How I Lost My Uterus and Found My Voice:
a memoir of love, hope, and empowerment   Michelle L. Whitlock   www.HowILostMyUterus.com
Sex after Cancer

My Top Ten Tips on Intimacy and Sexuality after a Gynecological Cancer Diagnosis

  1. Find someone--a partner, friend, therapist, family member or another survivor--with whom you can be open and honest about your feelings and your fears. You have to talk about those feelings and fears to move past them.
  2. Get outside your own head. Listen to your favorite music, read a book, take a long hot bath. A woman's mind can be her own worst enemy when trying to rekindled sexuality and intimacy.
  3. It takes work, hard work, but your desire will return. Don't wait on it, go find it. Yes, there will be pain, but this too shall pass with time.
  4. Your experience with cancer has changed you, mind, body and soul. Explore it all! The greatest levels of intimacy come from breaking down emotional walls and making ourselves vulnerable to another human being.
  5. Naked cuddle time--kissing, holding, and caressing without the pressure of performing a sexual act stimulates trust, understanding, intimacy and eventually desire.
  6. Ask your doctor for a set of dilators and use them daily!!!! Remember the vagina is a muscle. It can shrink from radiation treatment and surgery, but it can stretch back out for enjoyable sex again (just as it does during child birth). It takes time. Think of this stretching as your new exercise program and stay faithful, after the pain comes the pleasure! As with any good exercise program, consistency is the key, so stay faithful. Use it or lose it. Invest in a good lubricant and don't be afraid to use it. (I love Astroglide, myself!)
  7. Remember, you probably created boundaries with your partner during your treatment. Be sure to invite him back in and give him permission to touch your body. Don't be afraid to provide a little direction. He doesn't know what feels good unless you communicate.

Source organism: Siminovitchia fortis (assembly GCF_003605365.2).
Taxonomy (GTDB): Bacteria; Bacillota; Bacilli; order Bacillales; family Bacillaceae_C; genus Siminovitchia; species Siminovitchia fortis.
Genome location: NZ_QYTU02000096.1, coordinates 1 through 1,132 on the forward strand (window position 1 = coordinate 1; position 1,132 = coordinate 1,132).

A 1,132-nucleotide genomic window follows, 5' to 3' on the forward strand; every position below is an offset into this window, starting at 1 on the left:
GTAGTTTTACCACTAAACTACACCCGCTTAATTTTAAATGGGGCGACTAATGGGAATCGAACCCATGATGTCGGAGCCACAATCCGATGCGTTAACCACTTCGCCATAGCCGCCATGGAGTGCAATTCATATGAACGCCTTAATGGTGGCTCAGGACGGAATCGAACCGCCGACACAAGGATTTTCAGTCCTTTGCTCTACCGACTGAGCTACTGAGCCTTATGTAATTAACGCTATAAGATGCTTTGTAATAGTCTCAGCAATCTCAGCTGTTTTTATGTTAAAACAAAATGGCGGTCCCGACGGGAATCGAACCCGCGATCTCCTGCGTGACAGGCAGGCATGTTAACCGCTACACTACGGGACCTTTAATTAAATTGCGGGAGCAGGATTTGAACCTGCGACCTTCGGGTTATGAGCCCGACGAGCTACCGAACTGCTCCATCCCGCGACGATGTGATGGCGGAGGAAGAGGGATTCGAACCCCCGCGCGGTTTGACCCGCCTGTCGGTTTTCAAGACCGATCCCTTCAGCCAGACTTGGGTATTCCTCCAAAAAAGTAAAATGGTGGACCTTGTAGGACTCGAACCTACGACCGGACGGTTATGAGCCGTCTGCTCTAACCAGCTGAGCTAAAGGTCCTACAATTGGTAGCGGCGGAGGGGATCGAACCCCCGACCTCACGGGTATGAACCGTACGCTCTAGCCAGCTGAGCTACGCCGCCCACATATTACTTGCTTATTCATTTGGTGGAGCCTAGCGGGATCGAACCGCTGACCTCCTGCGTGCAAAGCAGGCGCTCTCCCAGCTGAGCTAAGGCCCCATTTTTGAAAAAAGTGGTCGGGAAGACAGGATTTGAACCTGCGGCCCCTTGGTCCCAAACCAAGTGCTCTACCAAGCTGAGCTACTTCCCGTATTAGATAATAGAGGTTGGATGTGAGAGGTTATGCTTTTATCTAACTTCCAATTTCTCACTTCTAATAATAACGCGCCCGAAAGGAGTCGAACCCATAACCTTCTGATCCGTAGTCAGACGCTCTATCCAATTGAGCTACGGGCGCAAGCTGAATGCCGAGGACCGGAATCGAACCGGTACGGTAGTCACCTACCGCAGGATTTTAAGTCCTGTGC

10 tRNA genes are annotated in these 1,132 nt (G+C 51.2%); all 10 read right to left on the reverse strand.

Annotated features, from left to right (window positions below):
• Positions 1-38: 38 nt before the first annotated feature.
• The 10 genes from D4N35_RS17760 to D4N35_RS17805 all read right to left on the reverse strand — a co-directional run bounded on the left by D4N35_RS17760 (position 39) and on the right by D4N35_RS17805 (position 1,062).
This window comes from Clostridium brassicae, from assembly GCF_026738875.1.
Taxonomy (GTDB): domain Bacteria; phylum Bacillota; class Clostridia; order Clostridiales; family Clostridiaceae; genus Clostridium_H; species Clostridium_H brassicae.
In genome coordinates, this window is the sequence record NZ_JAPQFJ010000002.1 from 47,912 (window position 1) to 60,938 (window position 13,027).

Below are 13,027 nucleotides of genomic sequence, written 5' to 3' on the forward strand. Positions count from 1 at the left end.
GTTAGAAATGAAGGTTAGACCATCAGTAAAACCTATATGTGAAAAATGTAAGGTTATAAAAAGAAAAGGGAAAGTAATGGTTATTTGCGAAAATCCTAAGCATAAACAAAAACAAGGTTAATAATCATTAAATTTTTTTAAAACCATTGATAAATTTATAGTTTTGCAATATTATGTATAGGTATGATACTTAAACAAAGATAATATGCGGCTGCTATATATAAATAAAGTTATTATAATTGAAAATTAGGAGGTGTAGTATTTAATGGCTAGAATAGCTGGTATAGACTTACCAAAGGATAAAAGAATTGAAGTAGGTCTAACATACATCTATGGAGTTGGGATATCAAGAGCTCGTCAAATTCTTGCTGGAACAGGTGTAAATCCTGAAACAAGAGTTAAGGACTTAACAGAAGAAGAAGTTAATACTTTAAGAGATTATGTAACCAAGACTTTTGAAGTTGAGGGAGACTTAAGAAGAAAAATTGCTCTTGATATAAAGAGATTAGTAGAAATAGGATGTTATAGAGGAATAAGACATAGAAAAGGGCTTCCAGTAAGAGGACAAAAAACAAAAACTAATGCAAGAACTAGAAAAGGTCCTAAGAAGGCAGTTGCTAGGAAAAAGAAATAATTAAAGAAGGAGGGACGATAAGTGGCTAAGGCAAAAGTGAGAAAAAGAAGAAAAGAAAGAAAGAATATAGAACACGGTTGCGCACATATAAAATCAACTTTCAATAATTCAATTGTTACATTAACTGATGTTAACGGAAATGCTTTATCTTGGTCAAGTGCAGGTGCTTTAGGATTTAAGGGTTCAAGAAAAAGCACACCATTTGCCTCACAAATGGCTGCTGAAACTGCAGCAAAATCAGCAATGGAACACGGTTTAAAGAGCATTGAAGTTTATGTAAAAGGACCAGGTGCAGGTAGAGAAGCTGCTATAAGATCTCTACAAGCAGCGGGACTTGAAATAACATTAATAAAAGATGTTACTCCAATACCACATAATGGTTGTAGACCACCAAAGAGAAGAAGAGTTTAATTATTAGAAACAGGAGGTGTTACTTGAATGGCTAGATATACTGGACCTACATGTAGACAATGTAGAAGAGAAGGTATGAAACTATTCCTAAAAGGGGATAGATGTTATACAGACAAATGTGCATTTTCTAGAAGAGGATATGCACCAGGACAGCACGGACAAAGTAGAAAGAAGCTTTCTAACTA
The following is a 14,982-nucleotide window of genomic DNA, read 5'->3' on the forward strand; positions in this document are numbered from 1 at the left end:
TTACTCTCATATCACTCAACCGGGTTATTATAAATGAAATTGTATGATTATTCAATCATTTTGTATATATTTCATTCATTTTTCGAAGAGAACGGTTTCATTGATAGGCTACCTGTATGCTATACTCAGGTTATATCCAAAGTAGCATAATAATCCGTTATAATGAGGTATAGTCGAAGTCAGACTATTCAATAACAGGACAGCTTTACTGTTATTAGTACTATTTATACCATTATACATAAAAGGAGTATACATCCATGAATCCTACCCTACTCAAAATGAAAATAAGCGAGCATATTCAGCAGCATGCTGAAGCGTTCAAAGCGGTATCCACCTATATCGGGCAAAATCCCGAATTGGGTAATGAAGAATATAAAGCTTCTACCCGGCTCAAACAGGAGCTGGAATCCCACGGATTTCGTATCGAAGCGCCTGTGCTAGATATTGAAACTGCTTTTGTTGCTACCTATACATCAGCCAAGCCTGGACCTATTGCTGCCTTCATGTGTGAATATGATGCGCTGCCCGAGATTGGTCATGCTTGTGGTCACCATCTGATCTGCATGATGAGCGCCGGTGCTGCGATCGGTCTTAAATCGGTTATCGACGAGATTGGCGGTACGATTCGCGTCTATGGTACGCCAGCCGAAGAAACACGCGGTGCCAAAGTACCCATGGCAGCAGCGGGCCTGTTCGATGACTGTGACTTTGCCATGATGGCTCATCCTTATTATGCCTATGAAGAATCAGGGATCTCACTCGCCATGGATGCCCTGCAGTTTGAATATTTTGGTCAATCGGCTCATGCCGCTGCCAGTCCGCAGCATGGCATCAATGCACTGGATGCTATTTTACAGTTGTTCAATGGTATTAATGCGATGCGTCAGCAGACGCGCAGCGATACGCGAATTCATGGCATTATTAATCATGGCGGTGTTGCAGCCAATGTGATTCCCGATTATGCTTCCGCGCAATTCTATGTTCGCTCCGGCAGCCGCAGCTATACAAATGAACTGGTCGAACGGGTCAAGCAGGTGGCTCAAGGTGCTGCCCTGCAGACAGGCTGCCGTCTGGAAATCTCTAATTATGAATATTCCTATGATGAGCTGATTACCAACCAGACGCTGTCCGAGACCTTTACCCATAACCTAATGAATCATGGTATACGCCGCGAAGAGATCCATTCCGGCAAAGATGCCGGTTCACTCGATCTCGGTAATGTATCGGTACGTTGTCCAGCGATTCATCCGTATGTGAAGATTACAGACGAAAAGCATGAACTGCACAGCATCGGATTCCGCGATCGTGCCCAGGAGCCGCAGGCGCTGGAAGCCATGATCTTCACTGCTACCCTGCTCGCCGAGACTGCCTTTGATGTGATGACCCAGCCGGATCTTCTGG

8. Practice makes perfect. Take it slowly, don't impose any pressure on yourself. Initially you may only be able to handle penetration for a few minutes. It's OK and NORMAL! Do only what you can. Don't lose hope and don't get discouraged. Practice, practice, practice.
  9. Be patient with yourself. It takes times, but you can achieve great sex again and experience even closer intimacy than you every did before!

 

Tips from My Husband to Your Parnter…

  1. Show your support! Attend as many doctor and treatment appointments as possible. Even when she tells you that you don’t have to, go anyway. This allows you to live the experience with her,and it becomes something you are doing together.
  2. Your level of knowledge and interest in her condition helps you to better understand and cope what she is experiencing. It gives her confidence, knowing she can talk to you because you are in this together.
  3. Patience is the Key! Know your loved one needs space and permission to cope in her own way. I didn’t want my wife to work while during chemo and radiation, but she insisted. Every night she came home exhausted and I’d lecture her. What I didn’t realize was although it was draining on her physically, it uplifted her mentally. Working gave her a reason to keep fighting and made her feel needed. Let your loved one find her own way to cope and respect her choices.
  4. When our loved one is in pain, we often try to ‘fix’ the problem. Resist this urge. Ask questions and truly listen to what she says. Validate her feelings, even if they seem irrational. Just be her life preserver and flow through the storm with her, knowing the sun will shine again. This act will increase emotional intimacy between the two of you.
  5. In the sexual arena, remember to take cues from her. Let her know it is ok to give you direction and that you welcome the feedback. It can be as simply as how to rub her head or feet; or more intimate, like how to touch her in that special place. Let her walk you through exploring her body. Things are different now--be open to learning.
  6. Remember, her emotional and psychological scars linger long after the physical wounds heal, so have patience and take it slow. Find new ways to create intimacy and closeness: cuddle, read together, take a bubble bath, back rubs, phone sex, etc.

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